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PHOTOS: Gaza's streets remain flooded a week after storm

The UN reports that 10,000 people were displaced in the record-setting storm and that it could take another week to clear the flooding.

A father and son navigate flooded streets in the Al Nafaq neighborhood of Gaza City, December 18, 2013. (photo: Ryan Rodrick Beiler/Activestills.org)

A week after record-setting winter storms pounded the Middle East, areas of the Gaza Strip are still struggling to cope with severe flooding of homes and businesses. Gaza City residents reported that local government officials were slow to respond, had few available resources and showed little evidence of advanced planning. Instead, most immediate assistance was provided by community members who organized fishing boats and other makeshift watercraft to rescue people from their homes.

This week, Palestinian police and local officials coordinated efforts to help families recover belongings from their homes and restricted access to flooded neighborhoods to deter looters. Prior to the storm, 12-hour blackouts and the lack of fuel to run generators had initially limited the ability of civil defense forces to pump water from flooded areas. These conditions, due to the Israeli siege and Egyptian cooperation which closed trade through tunnels on the southern border, were somewhat mitigated by the entry of 450,000 liters of fuel paid for by Qatar to restart Gaza’s sole power plant.

However, UNRWA spokesperson Chris Gunness on Saturday said that large regions of the Gaza Strip were a “disaster area” and called on the international community to lift the Israeli blockade in order to allow recovery efforts to proceed. “Any normal community would struggle to recover from this disaster. But a community that has been subjected to one of the longest blockades in human history, whose public health system has been destroyed and where the risk of disease was already rife, must be freed from these man made constraints to deal with the impact of a natural calamity such as this.”

Only two people are reported to have died in the storms, with others only suffering light injuries, but the UN estimates more than 10,000 were displaced, seeking refuge in schools, police stations and relatives’ homes. It is estimated that it will take another five to seven days to completely remove the remaining floodwaters and allow residents to return to their homes.

 

A boy paddles an empty refrigerator case through floodwaters in the Al Nafaq neighborhood of Gaza City. (photo: Ryan Rodrick Beiler/Activestills.org)

 

A Gaza City municipality worker helps a resident to cross a flooded street in the Al Nafaq neighborhood of Gaza City. (photo: Ryan Rodrick Beiler/Activestills.org)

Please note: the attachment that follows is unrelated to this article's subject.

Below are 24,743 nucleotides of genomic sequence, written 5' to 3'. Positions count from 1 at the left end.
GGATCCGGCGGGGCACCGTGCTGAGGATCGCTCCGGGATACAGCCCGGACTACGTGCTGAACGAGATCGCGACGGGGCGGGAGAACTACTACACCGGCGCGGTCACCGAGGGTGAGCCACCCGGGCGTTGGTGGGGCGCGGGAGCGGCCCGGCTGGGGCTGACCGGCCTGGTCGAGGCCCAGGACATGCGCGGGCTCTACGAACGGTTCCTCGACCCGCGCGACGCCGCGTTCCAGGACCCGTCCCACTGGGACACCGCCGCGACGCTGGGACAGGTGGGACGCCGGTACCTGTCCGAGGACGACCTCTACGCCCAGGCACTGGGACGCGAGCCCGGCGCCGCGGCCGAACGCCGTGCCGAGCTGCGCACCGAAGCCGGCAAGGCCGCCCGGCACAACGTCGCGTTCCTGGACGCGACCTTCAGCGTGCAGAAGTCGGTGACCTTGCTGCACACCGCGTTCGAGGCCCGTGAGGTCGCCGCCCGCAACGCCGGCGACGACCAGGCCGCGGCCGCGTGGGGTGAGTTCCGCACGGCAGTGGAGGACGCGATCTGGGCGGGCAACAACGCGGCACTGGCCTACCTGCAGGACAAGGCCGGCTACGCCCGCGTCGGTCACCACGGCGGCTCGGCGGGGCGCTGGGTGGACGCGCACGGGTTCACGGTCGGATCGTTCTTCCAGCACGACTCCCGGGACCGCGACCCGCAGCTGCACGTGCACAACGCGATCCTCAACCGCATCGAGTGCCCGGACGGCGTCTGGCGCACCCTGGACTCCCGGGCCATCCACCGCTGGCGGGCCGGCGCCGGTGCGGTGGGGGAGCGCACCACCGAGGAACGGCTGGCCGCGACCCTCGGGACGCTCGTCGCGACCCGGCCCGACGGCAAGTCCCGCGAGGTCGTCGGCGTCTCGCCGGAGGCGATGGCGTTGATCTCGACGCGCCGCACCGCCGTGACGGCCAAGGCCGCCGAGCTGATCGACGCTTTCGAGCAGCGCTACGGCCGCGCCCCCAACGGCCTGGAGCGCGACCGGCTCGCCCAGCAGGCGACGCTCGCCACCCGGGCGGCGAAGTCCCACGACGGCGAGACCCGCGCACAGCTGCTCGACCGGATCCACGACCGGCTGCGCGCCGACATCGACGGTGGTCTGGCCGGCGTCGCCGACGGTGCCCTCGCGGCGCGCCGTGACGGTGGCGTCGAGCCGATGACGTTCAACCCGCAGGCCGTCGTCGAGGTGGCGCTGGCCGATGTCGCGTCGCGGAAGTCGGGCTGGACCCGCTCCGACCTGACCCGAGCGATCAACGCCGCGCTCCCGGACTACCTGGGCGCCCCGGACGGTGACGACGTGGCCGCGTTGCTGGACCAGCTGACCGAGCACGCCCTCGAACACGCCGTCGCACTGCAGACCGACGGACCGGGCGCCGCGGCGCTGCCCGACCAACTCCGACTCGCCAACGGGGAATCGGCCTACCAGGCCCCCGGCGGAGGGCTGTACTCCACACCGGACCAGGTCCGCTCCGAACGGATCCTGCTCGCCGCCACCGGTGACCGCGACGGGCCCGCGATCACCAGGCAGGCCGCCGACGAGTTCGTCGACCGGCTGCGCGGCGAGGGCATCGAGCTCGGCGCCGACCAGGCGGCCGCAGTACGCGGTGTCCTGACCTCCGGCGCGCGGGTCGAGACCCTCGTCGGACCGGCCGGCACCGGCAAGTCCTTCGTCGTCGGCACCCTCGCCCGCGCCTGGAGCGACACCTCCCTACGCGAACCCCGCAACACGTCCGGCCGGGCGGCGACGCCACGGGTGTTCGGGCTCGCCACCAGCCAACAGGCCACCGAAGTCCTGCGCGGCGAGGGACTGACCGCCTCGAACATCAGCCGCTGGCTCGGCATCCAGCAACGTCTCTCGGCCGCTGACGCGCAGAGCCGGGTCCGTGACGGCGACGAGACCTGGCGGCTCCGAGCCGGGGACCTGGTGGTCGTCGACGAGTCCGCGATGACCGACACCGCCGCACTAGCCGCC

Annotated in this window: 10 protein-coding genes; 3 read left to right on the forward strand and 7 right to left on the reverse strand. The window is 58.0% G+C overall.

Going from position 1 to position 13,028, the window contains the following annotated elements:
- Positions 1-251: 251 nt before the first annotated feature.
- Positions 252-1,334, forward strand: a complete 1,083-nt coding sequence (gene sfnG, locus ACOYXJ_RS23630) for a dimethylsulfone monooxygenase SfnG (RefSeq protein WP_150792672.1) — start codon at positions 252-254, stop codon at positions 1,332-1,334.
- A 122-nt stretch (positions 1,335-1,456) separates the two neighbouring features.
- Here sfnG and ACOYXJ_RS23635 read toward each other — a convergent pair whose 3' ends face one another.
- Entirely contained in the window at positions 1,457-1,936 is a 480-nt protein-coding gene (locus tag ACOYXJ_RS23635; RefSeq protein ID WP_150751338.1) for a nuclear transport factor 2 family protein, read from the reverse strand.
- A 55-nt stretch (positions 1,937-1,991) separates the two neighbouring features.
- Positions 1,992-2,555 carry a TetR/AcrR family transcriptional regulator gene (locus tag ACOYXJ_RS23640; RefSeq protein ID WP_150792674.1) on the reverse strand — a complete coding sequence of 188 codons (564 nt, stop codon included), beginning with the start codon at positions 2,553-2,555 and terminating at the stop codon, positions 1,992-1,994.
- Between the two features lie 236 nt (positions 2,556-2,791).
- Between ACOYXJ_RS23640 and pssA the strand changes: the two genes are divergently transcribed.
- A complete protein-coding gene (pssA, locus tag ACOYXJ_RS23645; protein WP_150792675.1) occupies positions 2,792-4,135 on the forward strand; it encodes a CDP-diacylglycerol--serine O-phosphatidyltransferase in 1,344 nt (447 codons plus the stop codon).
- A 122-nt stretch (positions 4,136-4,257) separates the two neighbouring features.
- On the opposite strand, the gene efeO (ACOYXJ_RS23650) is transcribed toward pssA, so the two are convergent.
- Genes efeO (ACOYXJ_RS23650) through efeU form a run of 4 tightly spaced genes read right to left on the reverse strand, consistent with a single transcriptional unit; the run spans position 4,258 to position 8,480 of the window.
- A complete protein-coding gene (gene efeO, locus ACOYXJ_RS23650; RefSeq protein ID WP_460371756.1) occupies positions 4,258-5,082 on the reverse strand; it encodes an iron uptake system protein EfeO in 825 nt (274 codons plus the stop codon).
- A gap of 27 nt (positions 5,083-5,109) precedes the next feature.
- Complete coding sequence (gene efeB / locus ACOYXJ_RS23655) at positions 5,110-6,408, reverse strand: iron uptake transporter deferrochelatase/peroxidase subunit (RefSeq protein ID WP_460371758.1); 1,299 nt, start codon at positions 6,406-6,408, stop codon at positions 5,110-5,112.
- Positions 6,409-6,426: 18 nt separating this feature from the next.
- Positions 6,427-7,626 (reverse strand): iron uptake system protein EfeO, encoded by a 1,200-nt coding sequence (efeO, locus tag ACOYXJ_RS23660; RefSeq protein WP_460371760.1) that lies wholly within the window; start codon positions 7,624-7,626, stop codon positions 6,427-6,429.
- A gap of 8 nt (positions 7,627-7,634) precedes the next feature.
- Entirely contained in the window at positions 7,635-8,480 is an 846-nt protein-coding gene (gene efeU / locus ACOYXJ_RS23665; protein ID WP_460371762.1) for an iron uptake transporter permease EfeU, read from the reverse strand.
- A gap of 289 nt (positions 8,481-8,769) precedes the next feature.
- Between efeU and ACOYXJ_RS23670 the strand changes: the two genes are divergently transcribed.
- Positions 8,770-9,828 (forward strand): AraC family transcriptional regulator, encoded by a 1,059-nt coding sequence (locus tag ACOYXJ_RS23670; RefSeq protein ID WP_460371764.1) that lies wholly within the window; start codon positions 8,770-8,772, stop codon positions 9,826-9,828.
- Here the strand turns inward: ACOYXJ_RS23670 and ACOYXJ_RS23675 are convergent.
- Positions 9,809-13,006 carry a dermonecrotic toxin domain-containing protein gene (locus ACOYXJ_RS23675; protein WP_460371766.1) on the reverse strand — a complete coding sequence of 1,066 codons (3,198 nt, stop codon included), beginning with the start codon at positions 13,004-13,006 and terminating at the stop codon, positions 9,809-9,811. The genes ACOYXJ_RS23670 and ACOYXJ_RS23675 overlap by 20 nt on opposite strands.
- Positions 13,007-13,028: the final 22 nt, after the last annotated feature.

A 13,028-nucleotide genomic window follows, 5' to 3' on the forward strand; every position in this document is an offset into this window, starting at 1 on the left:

Palestinian policemen control access to flooded areas of Gaza City to deter looting. (photo: Ryan Rodrick Beiler/Activestills.org)

 

Palestinians pass along a sand walkway connecting flooded areas of the Al Nafaq neighborhood of Gaza City. (photo: Ryan Rodrick Beiler/Activestills.org)

 

Palestinians use various types of fishing craft to help residents of the Al Nafaq neighborhood of Gaza City retrieve belongings from their flooded homes. (photo: Ryan Rodrick Beiler/Activestills.org)

 

Palestinians pile sandbags and pump water from shops and homes in the Al Nafaq neighborhood of Gaza City. (photo: Ryan Rodrick Beiler/Activestills.org)

 

A Palestinian surveys the waterlogged remains of a furniture shop in the Al Nafaq neighborhood of Gaza City. (photo: Ryan Rodrick Beiler/Activestills.org)

 

A Palestinian youth stands on a roof overlooking flooded streets in the Al Nafaq neighborhood of Gaza City. (photo: Ryan Rodrick Beiler/Activestills.org)

 

Employees of the Jawwal mobile phone company deliver relief supplies to residents of the Al Nafaq neighborhood of Gaza City. (photo: Ryan Rodrick Beiler/Activestills.org)

 

Palestinians help each other to cross flooded streets in the Al Nafaq neighborhood of Gaza City. (photo: Ryan Rodrick Beiler)

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  • COMMENTS

    1. marcus

      Of course streets are not draining, if they built these dams like in picture #5…

      And this has nothing to do with the blockade. Their government “showed little evidence of advanced planning” in flood prevention, but showed remarkable advanced planning and resource allocation for digging tunnels to transport troops into Israel. Had these tunnels been built on the other direction, not from Gaza to Israel but from Gaza to the sea, all this water would have been drained by now.

      Reply to Comment
    2. [...] week after record-setting winter storms pounded the Middle East, areas of the Gaza Strip were still struggling to cope with severe flooding of homes and businesses. These photos were taken on December 18, and first published on +972. Gaza [...]

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